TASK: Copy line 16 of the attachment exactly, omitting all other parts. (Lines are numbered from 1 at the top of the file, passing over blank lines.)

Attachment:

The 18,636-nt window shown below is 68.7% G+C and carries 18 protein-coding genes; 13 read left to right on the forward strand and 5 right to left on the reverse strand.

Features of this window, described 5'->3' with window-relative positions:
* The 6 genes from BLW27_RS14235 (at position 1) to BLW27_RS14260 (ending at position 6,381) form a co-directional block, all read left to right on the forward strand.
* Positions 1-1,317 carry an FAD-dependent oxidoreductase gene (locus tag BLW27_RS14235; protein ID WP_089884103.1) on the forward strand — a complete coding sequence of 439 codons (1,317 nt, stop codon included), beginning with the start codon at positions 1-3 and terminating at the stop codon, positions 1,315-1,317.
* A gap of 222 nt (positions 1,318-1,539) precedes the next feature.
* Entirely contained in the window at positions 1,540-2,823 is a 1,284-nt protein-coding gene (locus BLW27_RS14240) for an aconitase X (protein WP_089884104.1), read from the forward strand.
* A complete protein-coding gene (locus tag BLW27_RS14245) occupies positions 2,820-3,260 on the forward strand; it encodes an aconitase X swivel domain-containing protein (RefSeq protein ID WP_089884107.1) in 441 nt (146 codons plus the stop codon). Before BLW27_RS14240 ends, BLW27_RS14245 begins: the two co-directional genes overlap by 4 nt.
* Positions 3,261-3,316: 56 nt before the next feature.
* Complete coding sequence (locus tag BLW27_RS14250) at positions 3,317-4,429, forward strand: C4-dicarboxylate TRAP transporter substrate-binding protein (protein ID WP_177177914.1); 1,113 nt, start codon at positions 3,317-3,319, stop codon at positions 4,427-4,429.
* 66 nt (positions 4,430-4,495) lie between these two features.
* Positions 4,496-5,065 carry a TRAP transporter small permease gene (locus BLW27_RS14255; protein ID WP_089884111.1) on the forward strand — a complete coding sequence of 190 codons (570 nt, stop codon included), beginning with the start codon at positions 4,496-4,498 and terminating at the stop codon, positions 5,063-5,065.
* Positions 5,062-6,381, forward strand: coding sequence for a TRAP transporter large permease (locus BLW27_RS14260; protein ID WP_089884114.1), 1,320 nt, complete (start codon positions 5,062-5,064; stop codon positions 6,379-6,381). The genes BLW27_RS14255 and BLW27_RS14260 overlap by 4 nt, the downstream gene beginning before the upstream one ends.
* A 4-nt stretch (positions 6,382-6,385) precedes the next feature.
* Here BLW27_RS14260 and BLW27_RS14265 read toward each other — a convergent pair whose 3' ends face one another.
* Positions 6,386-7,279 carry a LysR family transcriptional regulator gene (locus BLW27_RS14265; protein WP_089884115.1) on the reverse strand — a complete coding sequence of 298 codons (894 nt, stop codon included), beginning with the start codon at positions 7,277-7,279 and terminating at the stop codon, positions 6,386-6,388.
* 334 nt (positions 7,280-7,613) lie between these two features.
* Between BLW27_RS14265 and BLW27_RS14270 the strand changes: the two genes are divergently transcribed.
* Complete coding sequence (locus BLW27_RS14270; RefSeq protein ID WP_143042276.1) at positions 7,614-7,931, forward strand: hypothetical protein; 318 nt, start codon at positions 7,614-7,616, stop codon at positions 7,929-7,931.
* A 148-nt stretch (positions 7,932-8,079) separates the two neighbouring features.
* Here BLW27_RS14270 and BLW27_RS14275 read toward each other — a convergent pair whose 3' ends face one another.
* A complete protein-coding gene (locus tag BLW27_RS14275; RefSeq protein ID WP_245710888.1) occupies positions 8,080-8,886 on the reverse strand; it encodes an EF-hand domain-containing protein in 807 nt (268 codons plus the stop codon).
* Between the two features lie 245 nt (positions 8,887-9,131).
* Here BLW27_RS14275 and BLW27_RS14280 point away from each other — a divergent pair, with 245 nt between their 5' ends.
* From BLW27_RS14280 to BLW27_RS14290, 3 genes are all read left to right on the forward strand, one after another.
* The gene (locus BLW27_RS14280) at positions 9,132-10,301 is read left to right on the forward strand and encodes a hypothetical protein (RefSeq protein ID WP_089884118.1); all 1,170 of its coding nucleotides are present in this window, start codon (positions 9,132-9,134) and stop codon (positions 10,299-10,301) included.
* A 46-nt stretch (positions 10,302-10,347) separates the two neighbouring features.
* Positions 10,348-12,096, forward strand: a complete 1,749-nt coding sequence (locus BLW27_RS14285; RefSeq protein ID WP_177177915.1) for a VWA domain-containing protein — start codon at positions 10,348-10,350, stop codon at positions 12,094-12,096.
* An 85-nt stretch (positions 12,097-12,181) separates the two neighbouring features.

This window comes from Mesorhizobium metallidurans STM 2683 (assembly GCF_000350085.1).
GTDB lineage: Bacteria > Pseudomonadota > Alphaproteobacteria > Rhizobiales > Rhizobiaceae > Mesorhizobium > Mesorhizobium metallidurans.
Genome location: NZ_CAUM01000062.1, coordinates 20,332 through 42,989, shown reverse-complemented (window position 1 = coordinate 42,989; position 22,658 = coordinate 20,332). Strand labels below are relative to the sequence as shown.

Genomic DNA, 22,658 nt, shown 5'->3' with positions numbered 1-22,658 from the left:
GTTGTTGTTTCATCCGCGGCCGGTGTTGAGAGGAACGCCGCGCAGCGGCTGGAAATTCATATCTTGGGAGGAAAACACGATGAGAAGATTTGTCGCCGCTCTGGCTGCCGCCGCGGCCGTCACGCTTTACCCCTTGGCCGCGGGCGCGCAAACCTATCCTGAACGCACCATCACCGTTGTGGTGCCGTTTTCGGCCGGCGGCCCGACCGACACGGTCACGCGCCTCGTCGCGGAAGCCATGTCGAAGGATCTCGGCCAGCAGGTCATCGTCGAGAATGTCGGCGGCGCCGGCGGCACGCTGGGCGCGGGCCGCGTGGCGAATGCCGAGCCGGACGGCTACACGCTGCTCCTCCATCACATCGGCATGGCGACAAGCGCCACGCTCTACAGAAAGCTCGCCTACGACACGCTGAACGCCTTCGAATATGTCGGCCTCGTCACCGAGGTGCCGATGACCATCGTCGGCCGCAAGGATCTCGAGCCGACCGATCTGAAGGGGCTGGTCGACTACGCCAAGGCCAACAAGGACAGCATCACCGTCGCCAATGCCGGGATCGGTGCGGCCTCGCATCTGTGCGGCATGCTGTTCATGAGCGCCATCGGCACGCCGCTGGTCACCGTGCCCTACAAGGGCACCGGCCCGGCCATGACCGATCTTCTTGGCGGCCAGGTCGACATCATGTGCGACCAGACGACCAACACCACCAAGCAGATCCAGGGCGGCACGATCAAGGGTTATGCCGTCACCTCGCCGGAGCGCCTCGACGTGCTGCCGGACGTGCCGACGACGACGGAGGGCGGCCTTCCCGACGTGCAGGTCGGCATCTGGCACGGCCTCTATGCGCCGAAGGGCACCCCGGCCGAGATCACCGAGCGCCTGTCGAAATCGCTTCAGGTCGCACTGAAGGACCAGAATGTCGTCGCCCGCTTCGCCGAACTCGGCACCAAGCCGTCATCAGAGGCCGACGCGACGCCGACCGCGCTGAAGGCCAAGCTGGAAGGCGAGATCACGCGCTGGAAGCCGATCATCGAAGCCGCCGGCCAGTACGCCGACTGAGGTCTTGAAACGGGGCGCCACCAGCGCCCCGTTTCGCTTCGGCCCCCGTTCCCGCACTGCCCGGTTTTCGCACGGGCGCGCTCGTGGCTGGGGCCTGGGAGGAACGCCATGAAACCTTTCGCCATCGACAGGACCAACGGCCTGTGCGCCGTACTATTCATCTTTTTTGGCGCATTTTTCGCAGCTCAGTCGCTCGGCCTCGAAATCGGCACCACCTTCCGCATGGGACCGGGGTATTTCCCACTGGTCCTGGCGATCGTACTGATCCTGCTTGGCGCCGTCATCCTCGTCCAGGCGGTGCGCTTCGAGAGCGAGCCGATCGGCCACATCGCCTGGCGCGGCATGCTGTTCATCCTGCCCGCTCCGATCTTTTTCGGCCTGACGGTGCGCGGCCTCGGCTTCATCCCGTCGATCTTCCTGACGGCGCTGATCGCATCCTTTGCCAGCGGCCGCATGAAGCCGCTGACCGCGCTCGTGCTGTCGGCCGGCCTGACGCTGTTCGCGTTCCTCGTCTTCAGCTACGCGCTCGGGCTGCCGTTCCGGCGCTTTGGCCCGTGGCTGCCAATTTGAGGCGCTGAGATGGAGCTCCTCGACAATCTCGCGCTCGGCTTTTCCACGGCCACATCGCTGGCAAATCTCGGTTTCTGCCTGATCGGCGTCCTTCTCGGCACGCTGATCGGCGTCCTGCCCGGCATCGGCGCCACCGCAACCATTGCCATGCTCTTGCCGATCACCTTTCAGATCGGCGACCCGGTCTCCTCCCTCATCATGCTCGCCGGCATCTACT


* 334 nt (positions 7,280-7,613) lie between these two features.